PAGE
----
Thursday, February 21, 2008

Would i, would i?

"Hairlip! Hairlip!" ok, that's the punch line to an old, bad joke....the real question is, if i were in Frank Klopas' shoes right now and were offered a three for one trade proposed by fellow blogger Ives Galarcep for Wilman Conde, would i take it?

Ives asked yesterday if Chicago should accept an offer of Dane Richards, Dema Kovalenko, Jeff Parke, a first round draft pick and cash for Conde.

I probably wouldn't make this trade, because there's a hidden cost in any three for one trade. Unless you're receiving Generation Adidas players in return, you're forced to waive (or trade for 4th round draft picks) two players.

So in this case, we'd be talking about essentially trading Conde and two reserve players (maybe Osei Telesford and John Thorrington) for Richards, Kovalenko, Parke, a first round draft pick and some money that partially offset the $300k the Fire already spent on Conde's transfer.

It's still unknown what Telesford - and to a large extent Thorrington - can deliver for the Fire.

There's going to come a point in this season - probably sooner than later - when the Red Bulls are on a losing streak, are giving up goals aplenty and Dema is complaining to JCO.

That's when the leverage will be shifted to Chicago's side and that's when i would make a deal - if at all.

5 comments:

Pablo Chicago said...

I thought the offer reeked of desperation. Apart from a 2nd round draft pick, the Bulls have done nothing to strenghen their back line.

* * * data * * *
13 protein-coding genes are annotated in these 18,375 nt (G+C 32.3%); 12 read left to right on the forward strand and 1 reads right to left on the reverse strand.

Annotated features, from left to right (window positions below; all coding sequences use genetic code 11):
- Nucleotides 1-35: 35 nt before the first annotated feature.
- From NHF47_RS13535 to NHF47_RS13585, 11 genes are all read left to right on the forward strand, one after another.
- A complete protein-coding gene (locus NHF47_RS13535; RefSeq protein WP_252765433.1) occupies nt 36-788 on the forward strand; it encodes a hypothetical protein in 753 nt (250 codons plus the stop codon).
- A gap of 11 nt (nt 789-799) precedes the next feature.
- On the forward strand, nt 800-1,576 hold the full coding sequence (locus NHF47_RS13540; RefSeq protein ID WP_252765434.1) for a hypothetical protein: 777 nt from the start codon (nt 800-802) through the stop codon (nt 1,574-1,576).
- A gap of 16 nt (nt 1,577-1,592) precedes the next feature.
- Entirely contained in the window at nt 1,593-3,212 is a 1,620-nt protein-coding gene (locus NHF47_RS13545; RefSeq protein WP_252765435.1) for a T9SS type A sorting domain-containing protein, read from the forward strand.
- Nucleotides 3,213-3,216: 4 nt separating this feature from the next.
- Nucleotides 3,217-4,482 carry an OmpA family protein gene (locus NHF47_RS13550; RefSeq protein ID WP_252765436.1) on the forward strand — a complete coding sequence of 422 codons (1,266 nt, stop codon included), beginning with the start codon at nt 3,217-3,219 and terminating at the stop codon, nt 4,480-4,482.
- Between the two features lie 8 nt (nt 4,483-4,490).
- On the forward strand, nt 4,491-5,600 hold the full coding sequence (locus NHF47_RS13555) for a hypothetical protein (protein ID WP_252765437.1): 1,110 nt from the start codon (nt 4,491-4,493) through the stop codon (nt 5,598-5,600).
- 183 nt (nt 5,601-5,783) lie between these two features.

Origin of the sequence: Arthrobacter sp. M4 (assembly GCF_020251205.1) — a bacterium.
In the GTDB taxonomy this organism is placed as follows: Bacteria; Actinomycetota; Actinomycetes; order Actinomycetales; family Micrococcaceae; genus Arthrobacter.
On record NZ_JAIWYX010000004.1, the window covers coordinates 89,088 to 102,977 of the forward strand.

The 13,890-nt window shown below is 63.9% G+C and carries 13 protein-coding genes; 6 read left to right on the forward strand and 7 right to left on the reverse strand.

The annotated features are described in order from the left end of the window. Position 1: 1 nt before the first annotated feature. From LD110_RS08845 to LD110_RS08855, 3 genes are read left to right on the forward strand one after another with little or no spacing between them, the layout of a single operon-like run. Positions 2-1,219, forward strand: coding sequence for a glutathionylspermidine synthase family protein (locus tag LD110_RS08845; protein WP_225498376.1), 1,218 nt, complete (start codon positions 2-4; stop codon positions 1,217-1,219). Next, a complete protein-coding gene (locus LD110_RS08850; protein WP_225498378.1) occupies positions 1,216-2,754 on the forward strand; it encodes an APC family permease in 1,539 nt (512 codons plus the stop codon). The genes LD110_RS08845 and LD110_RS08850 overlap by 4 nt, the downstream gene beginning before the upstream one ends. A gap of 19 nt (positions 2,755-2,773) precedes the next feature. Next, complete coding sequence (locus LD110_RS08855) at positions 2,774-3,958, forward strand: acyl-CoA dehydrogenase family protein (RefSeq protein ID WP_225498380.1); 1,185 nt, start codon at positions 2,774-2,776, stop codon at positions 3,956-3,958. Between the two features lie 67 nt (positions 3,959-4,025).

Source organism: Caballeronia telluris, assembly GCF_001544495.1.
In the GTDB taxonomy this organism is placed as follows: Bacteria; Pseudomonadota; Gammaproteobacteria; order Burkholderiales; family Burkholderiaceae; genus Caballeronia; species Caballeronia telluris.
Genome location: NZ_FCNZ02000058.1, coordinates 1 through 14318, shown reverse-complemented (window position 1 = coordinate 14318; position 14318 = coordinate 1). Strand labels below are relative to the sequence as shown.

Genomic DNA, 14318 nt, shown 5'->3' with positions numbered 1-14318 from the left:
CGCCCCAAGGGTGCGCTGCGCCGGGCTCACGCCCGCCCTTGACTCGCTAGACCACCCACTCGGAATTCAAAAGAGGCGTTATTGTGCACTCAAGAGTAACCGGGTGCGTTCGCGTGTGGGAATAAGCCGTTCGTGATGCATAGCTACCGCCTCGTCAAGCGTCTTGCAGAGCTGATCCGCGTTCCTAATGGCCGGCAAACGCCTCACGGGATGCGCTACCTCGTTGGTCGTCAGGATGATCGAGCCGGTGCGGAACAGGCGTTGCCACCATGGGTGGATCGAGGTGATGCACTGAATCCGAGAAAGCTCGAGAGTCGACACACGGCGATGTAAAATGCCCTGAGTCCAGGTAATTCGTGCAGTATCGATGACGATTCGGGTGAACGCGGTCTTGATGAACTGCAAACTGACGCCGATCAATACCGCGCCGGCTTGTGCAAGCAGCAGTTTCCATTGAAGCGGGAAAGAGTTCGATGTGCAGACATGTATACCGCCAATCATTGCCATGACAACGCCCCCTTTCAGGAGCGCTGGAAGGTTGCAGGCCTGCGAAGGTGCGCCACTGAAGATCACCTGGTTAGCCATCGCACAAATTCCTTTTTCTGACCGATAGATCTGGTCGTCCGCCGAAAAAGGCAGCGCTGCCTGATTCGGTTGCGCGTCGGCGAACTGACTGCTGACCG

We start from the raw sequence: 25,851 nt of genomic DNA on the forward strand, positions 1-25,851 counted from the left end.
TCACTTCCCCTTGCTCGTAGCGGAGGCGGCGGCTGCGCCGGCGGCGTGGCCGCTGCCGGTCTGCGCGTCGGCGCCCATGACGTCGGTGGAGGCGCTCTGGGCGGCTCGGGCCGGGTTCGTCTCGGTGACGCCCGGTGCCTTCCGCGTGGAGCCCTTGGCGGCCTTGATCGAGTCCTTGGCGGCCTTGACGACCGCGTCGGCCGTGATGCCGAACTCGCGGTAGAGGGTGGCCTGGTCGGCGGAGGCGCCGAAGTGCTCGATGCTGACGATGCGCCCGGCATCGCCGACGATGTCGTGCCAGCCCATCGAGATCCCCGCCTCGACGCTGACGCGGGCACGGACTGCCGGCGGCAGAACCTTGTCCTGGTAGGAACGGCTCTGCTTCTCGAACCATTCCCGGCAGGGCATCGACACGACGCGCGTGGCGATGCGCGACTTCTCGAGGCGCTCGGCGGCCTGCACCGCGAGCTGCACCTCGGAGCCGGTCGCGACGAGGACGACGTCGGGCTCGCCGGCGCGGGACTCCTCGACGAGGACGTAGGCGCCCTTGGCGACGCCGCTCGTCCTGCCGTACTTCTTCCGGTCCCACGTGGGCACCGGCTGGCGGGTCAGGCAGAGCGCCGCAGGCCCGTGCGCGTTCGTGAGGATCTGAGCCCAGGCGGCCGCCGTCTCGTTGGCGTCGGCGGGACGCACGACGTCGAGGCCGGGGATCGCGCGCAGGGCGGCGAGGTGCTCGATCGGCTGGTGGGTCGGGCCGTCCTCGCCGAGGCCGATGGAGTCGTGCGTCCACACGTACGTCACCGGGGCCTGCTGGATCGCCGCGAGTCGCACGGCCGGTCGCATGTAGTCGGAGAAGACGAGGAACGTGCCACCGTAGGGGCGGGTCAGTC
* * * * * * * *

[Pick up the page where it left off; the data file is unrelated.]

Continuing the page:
It gave me the impression that they were confident they could get Conde and when that didn't materialize, they threw in one of their "untouchables" as trade bait.

If Richards didn't have a reason to walk from the Bulls first chance he gets, he does now.

Tom said...

Peter, I read somewhere that money can't be included in a trade for players (though allocations can). Do you know if that's true at all?

peter said...

Tom, unless the rule changed recently, teams can not trade cash or salary cap room (although there is a way to trade cap room by having one of the teams agree to hold onto the salary of a traded player for an agreed amount of time. That may or may not have changed in the last year. You are correct about allocations being fungible. If those rules are still in place, it would restrict the mechanisms Red Bull NY would have to compensate Chicago for last year's Conde transfer fee to allocation money and held cap money (i.e., NY holds Dema and Parke's salary for the 2008 season).

Tom said...

Thanks for the info, Peter. It's always so hard to keep up with MLS' rulebook.

Anonymous said...

Peter I looked up the "hair lip" joke and I'm sad to say it took me a minute to "get" it.